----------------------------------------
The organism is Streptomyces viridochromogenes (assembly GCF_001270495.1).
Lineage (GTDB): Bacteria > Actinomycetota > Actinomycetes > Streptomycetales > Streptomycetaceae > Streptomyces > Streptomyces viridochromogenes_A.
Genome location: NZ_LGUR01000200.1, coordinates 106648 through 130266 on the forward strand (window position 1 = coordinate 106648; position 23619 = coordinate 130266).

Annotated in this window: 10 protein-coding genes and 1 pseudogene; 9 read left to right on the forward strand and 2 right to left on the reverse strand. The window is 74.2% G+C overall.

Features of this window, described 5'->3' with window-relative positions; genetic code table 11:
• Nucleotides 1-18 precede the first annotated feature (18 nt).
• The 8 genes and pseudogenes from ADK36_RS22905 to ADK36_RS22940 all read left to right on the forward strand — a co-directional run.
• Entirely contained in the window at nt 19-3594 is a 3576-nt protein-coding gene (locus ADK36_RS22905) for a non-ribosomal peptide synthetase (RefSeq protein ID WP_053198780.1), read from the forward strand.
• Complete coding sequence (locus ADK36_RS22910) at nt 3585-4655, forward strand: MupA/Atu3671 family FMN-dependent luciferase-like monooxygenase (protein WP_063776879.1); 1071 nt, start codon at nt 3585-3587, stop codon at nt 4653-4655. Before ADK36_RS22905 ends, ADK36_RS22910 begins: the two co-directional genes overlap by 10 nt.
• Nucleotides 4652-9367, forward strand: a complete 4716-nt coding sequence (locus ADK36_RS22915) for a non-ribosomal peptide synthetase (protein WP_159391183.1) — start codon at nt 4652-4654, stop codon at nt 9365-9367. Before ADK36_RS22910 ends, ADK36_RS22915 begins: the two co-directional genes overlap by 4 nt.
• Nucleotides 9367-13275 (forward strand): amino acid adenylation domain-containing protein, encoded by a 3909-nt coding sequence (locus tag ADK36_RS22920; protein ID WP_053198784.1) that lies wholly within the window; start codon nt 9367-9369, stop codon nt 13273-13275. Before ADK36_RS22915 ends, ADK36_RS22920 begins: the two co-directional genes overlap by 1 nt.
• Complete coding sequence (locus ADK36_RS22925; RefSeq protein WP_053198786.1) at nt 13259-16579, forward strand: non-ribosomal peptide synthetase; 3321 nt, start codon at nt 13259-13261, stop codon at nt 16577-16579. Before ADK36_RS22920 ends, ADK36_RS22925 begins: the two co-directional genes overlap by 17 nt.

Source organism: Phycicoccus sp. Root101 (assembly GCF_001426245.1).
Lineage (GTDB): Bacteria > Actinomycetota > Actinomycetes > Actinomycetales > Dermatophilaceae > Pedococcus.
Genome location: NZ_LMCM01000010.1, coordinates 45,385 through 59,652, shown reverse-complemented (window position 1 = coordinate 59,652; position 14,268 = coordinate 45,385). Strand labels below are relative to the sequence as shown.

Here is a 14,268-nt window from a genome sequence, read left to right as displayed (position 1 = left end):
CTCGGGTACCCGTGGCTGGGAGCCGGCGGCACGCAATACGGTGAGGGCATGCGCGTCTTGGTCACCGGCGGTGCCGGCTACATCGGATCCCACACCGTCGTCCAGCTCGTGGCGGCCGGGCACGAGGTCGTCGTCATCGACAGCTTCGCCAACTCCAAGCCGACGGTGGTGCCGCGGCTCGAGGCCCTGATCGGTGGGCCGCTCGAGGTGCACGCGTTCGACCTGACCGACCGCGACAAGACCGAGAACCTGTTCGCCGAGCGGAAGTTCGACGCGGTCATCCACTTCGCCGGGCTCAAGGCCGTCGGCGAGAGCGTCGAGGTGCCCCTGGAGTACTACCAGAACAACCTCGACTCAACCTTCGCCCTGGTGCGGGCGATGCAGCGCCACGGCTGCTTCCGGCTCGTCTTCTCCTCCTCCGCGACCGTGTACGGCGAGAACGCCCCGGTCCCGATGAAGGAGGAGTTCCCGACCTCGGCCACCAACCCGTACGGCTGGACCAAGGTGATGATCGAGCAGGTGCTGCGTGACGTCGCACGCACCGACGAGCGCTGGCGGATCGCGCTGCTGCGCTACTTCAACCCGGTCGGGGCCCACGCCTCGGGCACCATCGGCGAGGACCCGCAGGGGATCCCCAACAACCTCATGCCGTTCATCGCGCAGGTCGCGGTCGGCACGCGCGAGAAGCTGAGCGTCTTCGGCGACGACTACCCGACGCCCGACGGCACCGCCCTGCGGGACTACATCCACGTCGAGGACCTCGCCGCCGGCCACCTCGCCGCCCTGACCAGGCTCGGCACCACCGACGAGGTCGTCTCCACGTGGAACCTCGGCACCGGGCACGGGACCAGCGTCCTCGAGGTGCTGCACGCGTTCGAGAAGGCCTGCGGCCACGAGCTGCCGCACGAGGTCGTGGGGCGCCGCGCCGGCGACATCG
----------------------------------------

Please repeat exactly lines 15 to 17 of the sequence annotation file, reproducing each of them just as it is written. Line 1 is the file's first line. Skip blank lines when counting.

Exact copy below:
Genome location: NZ_LMCM01000010.1, coordinates 45,385 through 59,652, shown reverse-complemented (window position 1 = coordinate 59,652; position 14,268 = coordinate 45,385). Strand labels below are relative to the sequence as shown.

Here is a 14,268-nt window from a genome sequence, read left to right as displayed (position 1 = left end):
CTCGGGTACCCGTGGCTGGGAGCCGGCGGCACGCAATACGGTGAGGGCATGCGCGTCTTGGTCACCGGCGGTGCCGGCTACATCGGATCCCACACCGTCGTCCAGCTCGTGGCGGCCGGGCACGAGGTCGTCGTCATCGACAGCTTCGCCAACTCCAAGCCGACGGTGGTGCCGCGGCTCGAGGCCCTGATCGGTGGGCCGCTCGAGGTGCACGCGTTCGACCTGACCGACCGCGACAAGACCGAGAACCTGTTCGCCGAGCGGAAGTTCGACGCGGTCATCCACTTCGCCGGGCTCAAGGCCGTCGGCGAGAGCGTCGAGGTGCCCCTGGAGTACTACCAGAACAACCTCGACTCAACCTTCGCCCTGGTGCGGGCGATGCAGCGCCACGGCTGCTTCCGGCTCGTCTTCTCCTCCTCCGCGACCGTGTACGGCGAGAACGCCCCGGTCCCGATGAAGGAGGAGTTCCCGACCTCGGCCACCAACCCGTACGGCTGGACCAAGGTGATGATCGAGCAGGTGCTGCGTGACGTCGCACGCACCGACGAGCGCTGGCGGATCGCGCTGCTGCGCTACTTCAACCCGGTCGGGGCCCACGCCTCGGGCACCATCGGCGAGGACCCGCAGGGGATCCCCAACAACCTCATGCCGTTCATCGCGCAGGTCGCGGTCGGCACGCGCGAGAAGCTGAGCGTCTTCGGCGACGACTACCCGACGCCCGACGGCACCGCCCTGCGGGACTACATCCACGTCGAGGACCTCGCCGCCGGCCACCTCGCCGCCCTGACCAGGCTCGGCACCACCGACGAGGTCGTCTCCACGTGGAACCTCGGCACCGGGCACGGGACCAGCGTCCTCGAGGTGCTGCACGCGTTCGAGAAGGCCTGCGGCCACGAGCTGCCGCACGAGGTCGTGGGGCGCCGCGCCGGCGACATCG